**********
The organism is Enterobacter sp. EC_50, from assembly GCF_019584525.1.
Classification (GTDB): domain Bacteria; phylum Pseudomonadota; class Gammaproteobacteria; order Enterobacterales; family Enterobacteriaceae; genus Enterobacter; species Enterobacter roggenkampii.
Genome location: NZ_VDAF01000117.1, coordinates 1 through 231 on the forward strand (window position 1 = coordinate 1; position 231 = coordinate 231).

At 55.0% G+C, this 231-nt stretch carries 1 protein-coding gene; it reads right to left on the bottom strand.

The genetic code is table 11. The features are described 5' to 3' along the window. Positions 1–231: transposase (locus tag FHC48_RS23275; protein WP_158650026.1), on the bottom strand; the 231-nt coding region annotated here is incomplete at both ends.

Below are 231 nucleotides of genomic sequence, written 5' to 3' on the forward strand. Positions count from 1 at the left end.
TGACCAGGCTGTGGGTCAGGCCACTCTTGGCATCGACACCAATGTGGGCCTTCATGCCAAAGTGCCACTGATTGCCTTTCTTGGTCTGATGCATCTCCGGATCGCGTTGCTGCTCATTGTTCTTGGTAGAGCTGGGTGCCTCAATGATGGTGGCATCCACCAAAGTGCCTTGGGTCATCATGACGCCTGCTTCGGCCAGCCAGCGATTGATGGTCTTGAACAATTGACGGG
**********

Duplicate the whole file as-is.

The organism is Enterobacter sp. EC_50, from assembly GCF_019584525.1.
Classification (GTDB): domain Bacteria; phylum Pseudomonadota; class Gammaproteobacteria; order Enterobacterales; family Enterobacteriaceae; genus Enterobacter; species Enterobacter roggenkampii.
Genome location: NZ_VDAF01000117.1, coordinates 1 through 231 on the forward strand (window position 1 = coordinate 1; position 231 = coordinate 231).

At 55.0% G+C, this 231-nt stretch carries 1 protein-coding gene; it reads right to left on the bottom strand.

The genetic code is table 11. The features are described 5' to 3' along the window. Positions 1–231: transposase (locus tag FHC48_RS23275; protein WP_158650026.1), on the bottom strand; the 231-nt coding region annotated here is incomplete at both ends.

Below are 231 nucleotides of genomic sequence, written 5' to 3' on the forward strand. Positions count from 1 at the left end.
TGACCAGGCTGTGGGTCAGGCCACTCTTGGCATCGACACCAATGTGGGCCTTCATGCCAAAGTGCCACTGATTGCCTTTCTTGGTCTGATGCATCTCCGGATCGCGTTGCTGCTCATTGTTCTTGGTAGAGCTGGGTGCCTCAATGATGGTGGCATCCACCAAAGTGCCTTGGGTCATCATGACGCCTGCTTCGGCCAGCCAGCGATTGATGGTCTTGAACAATTGACGGG